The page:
Wednesday, August 7, 2013

Of "End of Life, at Birth" NYT OpEd by Dr. April Dworetz

I know what you're thinking.  "Goodness, Maikata. Can't you leave well-enough alone?"

That's the problem with reading commentaries to New York Times OpEds right before bed time.

It sticks with you all night, and then in the morning you find you CAN'T leave well-enough alone.

The worst are the comments, really. Lots of people talking about how babies like mine shouldn't be hooked to tubes because it's mean, invasive, selfish and done by optimistic but not realistic parents. You know, the irony of it being, they say, that if God had had his way and medicine hadn't intervened, the baby wouldn't be here.

That seems like a strange God, not wanting us to use the talents we're given to sustain our lives. By the same argument, shouldn't be here. I should have either bled out and died of exhaustion delivering my second child, or died of septic shock with my third. Is my child more unnatural than me, with his ability to live with the aid of modern medicine? I know I'm not the only mom tired of feeling like I must justify my son's existence.

But then there's the OpEd writer's argument. She states that the odds are bleak, that they should be fully explained to parents. I agree with all that. I also acknowledge that there were points where we thought we'd have to say goodbye. Like after his bowels perforated, when we weren't sure how much he had left in him that would work, and we weren't sure if his life could be sustained long-term. So, yes, I get where she's coming from.

But her data makes it sound more grim than it is. Ninety-two percent chance of death or moderate to severe disability. That's an awful lot thrown into 92%. Odds of death are a little greater than 50%, according to my neonatologist. And disabilities range from nearsightedness and asthma (mild - I don't think she includes this in her data) or speech/eating delays and motor issues (moderate),  to completely non-verbal and non-ambulatory (severe). That's a big range. So, if you're going to inform parents, you need to do it right -- not lumping all that together in a 92% category.

Also, her data is old.  Good preemie studies with large sample sets haven't been done in a decade or more to my knowledge. Okay, I shouldn't say that they haven't been done. It's just that the they are still being done and aren't yet complete. A nation-wide, multi-year longitudinal study is currently underway to give us new data, but it's still only underway. JAM is a part of the study - this is how we know about it.

So, yes, give parents data, but explain that it's incomplete.  Detail it, don't shade it to scare. We can handle the truth all the better if the truth is accurate. And are you doing a poor job explaining?  I'm not sure you are. I had a great pre-birth consult. So have many micro-preemie parents I've "met" (virtually met) since. We know the odds. We make the choice. Most of us don't regret it, even after all the difficulties.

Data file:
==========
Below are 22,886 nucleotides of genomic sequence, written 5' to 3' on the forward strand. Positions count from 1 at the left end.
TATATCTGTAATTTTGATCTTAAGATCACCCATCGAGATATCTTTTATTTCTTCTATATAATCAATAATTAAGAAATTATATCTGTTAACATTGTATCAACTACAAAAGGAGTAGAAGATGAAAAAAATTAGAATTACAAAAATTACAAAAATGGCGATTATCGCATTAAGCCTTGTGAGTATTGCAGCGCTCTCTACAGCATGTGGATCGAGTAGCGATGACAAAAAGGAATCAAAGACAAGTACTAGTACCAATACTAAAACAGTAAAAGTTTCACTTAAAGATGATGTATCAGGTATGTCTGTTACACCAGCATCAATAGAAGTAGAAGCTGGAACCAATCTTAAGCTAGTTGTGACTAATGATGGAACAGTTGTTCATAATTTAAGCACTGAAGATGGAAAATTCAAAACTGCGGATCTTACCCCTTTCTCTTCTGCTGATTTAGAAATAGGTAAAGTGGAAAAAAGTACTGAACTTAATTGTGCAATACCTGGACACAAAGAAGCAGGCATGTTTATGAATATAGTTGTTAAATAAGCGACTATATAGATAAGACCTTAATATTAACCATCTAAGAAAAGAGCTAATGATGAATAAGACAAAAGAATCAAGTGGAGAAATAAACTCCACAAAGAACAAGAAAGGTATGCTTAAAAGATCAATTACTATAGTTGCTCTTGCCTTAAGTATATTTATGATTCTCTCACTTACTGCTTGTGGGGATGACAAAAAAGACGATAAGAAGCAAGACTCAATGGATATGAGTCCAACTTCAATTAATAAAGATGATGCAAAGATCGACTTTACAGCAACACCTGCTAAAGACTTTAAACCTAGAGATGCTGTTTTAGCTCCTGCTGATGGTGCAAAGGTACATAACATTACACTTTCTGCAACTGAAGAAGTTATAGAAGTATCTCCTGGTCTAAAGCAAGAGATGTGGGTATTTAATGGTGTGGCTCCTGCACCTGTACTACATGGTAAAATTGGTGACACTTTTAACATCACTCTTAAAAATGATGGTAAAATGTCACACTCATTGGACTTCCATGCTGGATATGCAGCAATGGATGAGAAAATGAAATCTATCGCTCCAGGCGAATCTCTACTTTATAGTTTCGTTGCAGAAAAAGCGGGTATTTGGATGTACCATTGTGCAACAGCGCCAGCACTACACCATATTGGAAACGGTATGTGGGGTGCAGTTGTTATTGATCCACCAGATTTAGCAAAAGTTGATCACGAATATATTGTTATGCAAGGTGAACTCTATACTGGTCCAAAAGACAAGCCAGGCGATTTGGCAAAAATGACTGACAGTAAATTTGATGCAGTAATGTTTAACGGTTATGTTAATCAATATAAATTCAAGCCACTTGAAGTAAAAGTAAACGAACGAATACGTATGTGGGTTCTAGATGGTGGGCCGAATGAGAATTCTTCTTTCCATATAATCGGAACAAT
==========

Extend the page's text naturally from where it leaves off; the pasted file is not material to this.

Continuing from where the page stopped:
You must also (and here I think about the commentators more than the OpEd writer) see the bigger picture. We are so grateful that we the parents decided. We, the ones who happily and some days begrudgingly bring our micro preemie one year old to PT (physical therapy) and sometimes OT (occupational therapy) appointments. We know the cost goes past the NICU. We search for scholarships and secondary insurance because insurance companies only cover so far, and we don't know how else to pay for what our kids need so that we can fix preemie issues early on, while they're young and malleable.

We get that it's costly. Do we have to defend that cost with raw data of productivity though? (Dagger eyes to the insensitive commentators.) I mean, my son is ONLY one. Does he have to prove that he'll become a neurophysists before you'll agree that he should be treated?  Many many of them DO get on track before two. And those who don't become perfect babies or toddlers, what then? Let's be complete and start judging whether all adults are perfect. Let's place a value on everyone's life, especially right before any major operation is undertaken. [Sorry, over the top. I'm sure later I'll regret typing that, but a bit of anger just flared. Really, one SHOULDN'T read stupid commentators late at night.]

Okay, just so I don't completely lose the point with my brush of anger, let's sum it up. Yes, we get it. We bear the cost. But we also see broader than those initial costs. It's more than the heel pricks in the NICU. Beyond that, if parents are to be fully informed, explain that the data is the best you have, and that things may have changed in recent years as technology improves. Look with great anticipation to new data, to see what the new "average" micropreemie's life looks like. It may be better than years past.

I think I'm done for now.  Jonathan wants to play.

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